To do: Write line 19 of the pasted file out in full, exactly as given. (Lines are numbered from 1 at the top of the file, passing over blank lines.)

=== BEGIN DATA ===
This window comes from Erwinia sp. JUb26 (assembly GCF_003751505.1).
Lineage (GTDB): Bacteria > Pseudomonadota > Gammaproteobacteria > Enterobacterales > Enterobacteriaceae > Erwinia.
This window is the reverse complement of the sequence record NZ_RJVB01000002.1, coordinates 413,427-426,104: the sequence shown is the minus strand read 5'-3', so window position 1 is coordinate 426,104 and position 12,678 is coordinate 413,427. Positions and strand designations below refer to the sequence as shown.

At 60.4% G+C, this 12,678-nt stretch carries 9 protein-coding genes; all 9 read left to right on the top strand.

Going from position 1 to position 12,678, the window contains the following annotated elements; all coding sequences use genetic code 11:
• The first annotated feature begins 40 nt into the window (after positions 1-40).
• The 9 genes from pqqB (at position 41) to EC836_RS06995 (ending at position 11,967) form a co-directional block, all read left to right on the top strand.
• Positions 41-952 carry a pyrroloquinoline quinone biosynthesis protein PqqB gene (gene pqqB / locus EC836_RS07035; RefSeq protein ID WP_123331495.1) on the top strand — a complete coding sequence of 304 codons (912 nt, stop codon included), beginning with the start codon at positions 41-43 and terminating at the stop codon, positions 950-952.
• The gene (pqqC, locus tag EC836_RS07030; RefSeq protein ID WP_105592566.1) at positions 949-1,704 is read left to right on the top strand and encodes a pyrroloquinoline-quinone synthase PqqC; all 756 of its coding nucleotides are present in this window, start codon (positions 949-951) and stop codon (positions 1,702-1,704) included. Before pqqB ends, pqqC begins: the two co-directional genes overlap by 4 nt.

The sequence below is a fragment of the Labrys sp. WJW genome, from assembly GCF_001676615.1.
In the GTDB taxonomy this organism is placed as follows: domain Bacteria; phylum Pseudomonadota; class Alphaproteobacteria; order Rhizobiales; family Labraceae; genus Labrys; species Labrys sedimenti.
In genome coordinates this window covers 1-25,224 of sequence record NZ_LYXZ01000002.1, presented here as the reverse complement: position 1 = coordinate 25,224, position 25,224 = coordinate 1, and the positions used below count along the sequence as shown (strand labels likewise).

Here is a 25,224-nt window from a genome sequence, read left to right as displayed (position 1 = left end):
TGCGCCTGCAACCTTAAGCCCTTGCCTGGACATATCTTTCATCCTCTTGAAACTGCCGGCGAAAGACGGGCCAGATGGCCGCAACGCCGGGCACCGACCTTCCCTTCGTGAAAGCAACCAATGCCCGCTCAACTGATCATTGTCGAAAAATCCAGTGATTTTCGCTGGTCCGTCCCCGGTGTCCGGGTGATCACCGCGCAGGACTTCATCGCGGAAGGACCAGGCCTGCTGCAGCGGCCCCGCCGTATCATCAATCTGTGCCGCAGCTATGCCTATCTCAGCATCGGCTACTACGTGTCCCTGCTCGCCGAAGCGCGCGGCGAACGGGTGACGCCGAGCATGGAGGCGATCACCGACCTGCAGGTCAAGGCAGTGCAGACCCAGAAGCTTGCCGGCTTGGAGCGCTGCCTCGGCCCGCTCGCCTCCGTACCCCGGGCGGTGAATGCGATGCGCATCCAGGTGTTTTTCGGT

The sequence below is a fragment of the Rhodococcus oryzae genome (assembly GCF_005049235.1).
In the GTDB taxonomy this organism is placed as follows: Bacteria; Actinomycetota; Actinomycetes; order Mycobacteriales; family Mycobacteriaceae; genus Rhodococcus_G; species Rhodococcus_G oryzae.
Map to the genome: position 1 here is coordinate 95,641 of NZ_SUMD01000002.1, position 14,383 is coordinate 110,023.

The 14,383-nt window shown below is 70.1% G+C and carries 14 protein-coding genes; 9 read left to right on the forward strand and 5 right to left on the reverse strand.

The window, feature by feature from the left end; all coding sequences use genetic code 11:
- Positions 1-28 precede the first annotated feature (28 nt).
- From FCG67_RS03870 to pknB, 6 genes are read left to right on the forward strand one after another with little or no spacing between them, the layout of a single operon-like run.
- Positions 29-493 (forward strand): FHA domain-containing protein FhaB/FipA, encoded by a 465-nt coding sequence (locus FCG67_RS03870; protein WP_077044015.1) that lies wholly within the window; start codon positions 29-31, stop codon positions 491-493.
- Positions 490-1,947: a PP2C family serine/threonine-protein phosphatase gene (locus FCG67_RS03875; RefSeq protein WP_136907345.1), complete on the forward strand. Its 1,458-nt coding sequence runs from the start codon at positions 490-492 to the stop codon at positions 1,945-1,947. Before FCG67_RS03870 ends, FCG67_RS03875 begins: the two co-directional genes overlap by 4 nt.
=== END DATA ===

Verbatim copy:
The window, feature by feature from the left end; all coding sequences use genetic code 11: